Gracefully shutting down Firefox, to avoid the crash/session dialog

I normally have several Firefox profiles open, and when I log out without closing the Firefox windows I get the “session restore” dialog on my next login.

This is because of Bug 336193 which says that Firefox should shut down gracefully when it receives a SIGTERM signal, which is what happens when I log out (in Ubuntu MATE anyway). At the moment, it shuts down ungracefully, meaning it is treated as if Firefox crashed when it restarts.

So, instead of my normal shutdown button, I have one that launches a script that closes all my Firefoxes first, like this:


# Prerequisites:
# sudo apt-get install sysvinit-utils xdotool

set -x
set -u

function close_firefoxes()
    local PID
    local WID

    PID=$(pidof -s firefox)

    while [ $FOUND ]; do
        WID=$(xdotool search --pid "$PID" | tail -1)
        xdotool windowactivate --sync "$WID"
        xdotool key --clearmodifiers 'ctrl+q'
        sleep 1
        PID=$(pidof firefox)
    }; done


mate-session-save --shutdown-dialog

Snake in Python 3 + Qt 5

Series: Groovy, Ruby, BASIC, Dart, Elm, Python3+Qt5

I’m writing the game Snake in lots of programming languages, for fun, and to try out new languages.

Python 3 broke compatibility to fix some mistakes – was it worth it? Qt 5 continues to offer more and more features – can it win me over?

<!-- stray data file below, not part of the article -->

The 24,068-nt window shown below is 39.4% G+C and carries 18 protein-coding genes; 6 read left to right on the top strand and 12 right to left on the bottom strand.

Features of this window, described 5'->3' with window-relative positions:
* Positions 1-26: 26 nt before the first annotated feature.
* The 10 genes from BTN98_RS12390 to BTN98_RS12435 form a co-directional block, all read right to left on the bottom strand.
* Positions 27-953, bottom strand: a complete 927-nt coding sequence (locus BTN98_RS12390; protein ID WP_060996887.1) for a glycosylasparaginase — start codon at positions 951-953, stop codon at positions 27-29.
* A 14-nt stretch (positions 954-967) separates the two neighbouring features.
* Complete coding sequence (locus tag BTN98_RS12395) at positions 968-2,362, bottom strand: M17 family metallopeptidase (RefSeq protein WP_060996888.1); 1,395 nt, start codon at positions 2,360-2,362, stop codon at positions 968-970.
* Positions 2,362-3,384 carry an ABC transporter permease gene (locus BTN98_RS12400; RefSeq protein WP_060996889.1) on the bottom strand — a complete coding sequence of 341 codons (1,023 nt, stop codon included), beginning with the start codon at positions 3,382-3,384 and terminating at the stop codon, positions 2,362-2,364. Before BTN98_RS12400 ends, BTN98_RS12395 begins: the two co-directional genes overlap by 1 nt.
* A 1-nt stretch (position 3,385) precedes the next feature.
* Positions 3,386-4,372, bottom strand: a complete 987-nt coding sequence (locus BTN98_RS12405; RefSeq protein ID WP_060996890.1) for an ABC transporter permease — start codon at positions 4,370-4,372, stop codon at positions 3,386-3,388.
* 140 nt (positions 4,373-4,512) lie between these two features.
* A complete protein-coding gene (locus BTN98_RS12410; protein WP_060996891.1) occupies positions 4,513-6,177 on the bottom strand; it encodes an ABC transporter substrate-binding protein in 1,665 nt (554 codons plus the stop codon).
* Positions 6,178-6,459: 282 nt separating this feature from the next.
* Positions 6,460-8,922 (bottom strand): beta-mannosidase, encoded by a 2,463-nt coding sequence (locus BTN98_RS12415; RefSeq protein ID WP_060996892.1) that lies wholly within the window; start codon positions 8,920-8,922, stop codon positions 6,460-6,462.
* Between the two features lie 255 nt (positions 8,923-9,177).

Slides: Snake in Python 3 + Qt 5

If you want to, you can Support me on Patreon.

Elm Basics Video

Series: Snake in Elm, Elm makes me happy, Elm Basics

A lot of the documentation about the new language I am really excited about, Elm focusses on the Elm Architecture and the ideas of Functional Reactive Programming, and while those are the fundamental reasons I am interested in Elm, I found myself stuck on the syntax quite often.

So, in this video I review almost all the syntax and basic ideas you need to be able to read and write Elm code, treating it as a general programming language.

Update: forgot to add the slides – here they are:
Slides: Elm Basics

How to analyse a .phd heap dump from an IBM JVM

If you have been handed a .phd file which is a dump of the heap of an IBM Java virtual machine, you can analyse it using the Eclipse Memory Analyzer Tool (MAT), but you must install the IBM Monitoring and Diagnostic Tools first.

Download MAT from I suggest the Standalone version.

Unzip it and run the MemoryAnalyzer executable inside the zip. Add an argument to control how much memory it gets e.g. to give it 4GB:

./MemoryAnalyzer -vmargs -Xmx4g

Once it’s started, go to Help -> Install new software.

Next to “Work with” paste in the URL for the IBM Developer Toolkit update site:

Click Add…

Type in a name like “IBM Monitoring and Diagnostic Tools” and click OK.

In the list below, an item should appear called IBM Monitoring and Diagnostic Tools. Tick the box next to it, click Next, and follow the wizard to accept the license agreements and install the toolkit.

Restart Eclipse when prompted.

Choose File -> Open Heap Dump and choose your .phd file. It should open in MAT and allow you to figure out who is using all that memory.